“It’s important for everyone in Britain to understand what the single market is. This is the arrangement that Margaret Thatcher took us into in the 1980s, the arrangement that the House of Commons under Labour, Conservative and coalition governments has endorsed. The single market gives British companies, and the people who work for them, access to half a billion customers. It’s the world’s largest trading area and it means if you sell something like a car or an aeroplane engine or a plane ticket or a food product, they can all be sold to consumers in other European countries without paying tariffs or customs. In other words, there’s no extra costs to selling to our neighbours and it means that us as customers can buy those things produced by our European neighbours without paying extra costs for doing so.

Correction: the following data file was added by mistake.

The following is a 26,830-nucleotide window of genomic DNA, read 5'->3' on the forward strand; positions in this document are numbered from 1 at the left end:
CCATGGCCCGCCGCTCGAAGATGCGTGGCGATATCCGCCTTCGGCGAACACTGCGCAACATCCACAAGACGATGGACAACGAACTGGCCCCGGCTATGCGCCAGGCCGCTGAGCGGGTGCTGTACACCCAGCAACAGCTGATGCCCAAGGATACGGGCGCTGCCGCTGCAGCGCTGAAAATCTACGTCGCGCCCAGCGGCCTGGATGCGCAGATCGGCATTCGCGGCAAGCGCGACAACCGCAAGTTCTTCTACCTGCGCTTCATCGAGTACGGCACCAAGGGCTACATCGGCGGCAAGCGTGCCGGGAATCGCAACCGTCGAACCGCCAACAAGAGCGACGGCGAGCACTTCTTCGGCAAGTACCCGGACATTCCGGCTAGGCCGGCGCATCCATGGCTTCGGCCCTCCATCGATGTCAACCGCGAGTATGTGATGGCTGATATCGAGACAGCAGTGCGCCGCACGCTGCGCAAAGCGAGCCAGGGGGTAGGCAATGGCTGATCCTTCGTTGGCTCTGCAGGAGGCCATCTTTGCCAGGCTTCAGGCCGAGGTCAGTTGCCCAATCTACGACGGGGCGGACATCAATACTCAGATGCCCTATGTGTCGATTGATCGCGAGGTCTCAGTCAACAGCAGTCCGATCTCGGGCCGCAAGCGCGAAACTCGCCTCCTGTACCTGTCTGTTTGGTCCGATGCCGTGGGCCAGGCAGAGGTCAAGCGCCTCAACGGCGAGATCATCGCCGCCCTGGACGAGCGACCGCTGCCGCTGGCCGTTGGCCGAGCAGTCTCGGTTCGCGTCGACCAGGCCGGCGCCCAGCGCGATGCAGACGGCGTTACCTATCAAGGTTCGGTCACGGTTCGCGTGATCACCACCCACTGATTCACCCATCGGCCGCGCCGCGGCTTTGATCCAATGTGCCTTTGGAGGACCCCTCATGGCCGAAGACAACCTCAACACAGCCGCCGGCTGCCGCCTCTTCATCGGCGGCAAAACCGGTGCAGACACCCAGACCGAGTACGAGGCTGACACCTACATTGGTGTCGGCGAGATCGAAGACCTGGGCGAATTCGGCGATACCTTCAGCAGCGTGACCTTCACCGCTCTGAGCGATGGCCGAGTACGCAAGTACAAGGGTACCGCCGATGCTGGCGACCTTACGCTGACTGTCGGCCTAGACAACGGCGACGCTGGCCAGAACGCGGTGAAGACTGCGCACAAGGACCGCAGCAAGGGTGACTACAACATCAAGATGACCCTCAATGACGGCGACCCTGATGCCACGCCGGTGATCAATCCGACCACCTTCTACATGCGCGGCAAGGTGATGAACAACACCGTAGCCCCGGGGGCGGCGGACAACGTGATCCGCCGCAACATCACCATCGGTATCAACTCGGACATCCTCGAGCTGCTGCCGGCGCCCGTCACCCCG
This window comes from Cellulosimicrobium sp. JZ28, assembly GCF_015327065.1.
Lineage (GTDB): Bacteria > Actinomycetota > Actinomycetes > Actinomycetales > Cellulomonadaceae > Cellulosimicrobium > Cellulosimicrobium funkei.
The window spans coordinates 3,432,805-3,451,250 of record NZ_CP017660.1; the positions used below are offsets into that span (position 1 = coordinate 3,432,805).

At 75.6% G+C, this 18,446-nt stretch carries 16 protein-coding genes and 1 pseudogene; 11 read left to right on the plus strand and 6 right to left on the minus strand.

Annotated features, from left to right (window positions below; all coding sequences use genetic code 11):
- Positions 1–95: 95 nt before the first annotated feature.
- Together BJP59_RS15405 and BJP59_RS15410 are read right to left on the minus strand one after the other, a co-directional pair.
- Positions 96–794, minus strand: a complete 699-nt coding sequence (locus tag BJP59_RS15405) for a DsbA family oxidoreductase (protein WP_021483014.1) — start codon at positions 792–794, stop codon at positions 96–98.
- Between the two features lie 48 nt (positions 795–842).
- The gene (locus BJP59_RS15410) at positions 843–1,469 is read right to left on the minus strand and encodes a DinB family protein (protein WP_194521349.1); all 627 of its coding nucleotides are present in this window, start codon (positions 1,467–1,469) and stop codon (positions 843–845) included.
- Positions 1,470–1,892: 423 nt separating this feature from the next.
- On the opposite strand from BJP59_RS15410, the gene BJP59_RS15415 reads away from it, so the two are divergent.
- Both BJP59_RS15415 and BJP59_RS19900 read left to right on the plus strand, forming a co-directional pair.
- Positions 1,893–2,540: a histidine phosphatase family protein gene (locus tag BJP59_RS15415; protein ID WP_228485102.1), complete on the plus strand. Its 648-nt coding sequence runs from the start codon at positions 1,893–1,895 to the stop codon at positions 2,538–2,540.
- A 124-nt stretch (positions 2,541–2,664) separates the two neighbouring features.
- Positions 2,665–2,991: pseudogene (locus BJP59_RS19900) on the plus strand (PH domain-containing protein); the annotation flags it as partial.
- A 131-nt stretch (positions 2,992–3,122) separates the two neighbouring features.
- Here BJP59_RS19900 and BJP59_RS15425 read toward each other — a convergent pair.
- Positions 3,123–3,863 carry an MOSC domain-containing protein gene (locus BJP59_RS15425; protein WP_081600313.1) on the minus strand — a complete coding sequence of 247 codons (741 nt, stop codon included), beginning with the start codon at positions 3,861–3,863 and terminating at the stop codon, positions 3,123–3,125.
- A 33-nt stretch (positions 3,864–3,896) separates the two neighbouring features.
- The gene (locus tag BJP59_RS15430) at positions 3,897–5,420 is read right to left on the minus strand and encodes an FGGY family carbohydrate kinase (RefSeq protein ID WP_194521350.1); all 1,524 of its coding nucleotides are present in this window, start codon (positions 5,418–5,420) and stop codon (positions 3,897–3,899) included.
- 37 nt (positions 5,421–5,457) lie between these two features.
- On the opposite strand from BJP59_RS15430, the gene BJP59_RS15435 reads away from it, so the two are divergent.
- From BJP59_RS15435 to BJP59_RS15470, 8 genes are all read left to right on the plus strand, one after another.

“The single market is more than just a trade area, it’s a sense of common standards. It means that when we are buying products from companies, we know they are safe, they don’t cause things like environmental damage, the labelling is accurate, that you know what you are going to pay for.

“If we leave the single market, we would lose all of that.

“I can tell you of the overall impact on Britain would be a disaster for the British economy.”

Mr Osborne used the latest Treasury statistics to say that within fifteen years of leaving the single market, Britain would suffer from at least £200billion less trade every year, and would miss out on at least £200b of overseas investment, leading to fewer jobs, lower incomes and higher prices.

Mr Balls said: “When the Prime Minister and Chancellor of the Exchequer in our country say to me ‘would you come and be part of making an argument in the national interest?’ I said yes, because I think this is one of those moments.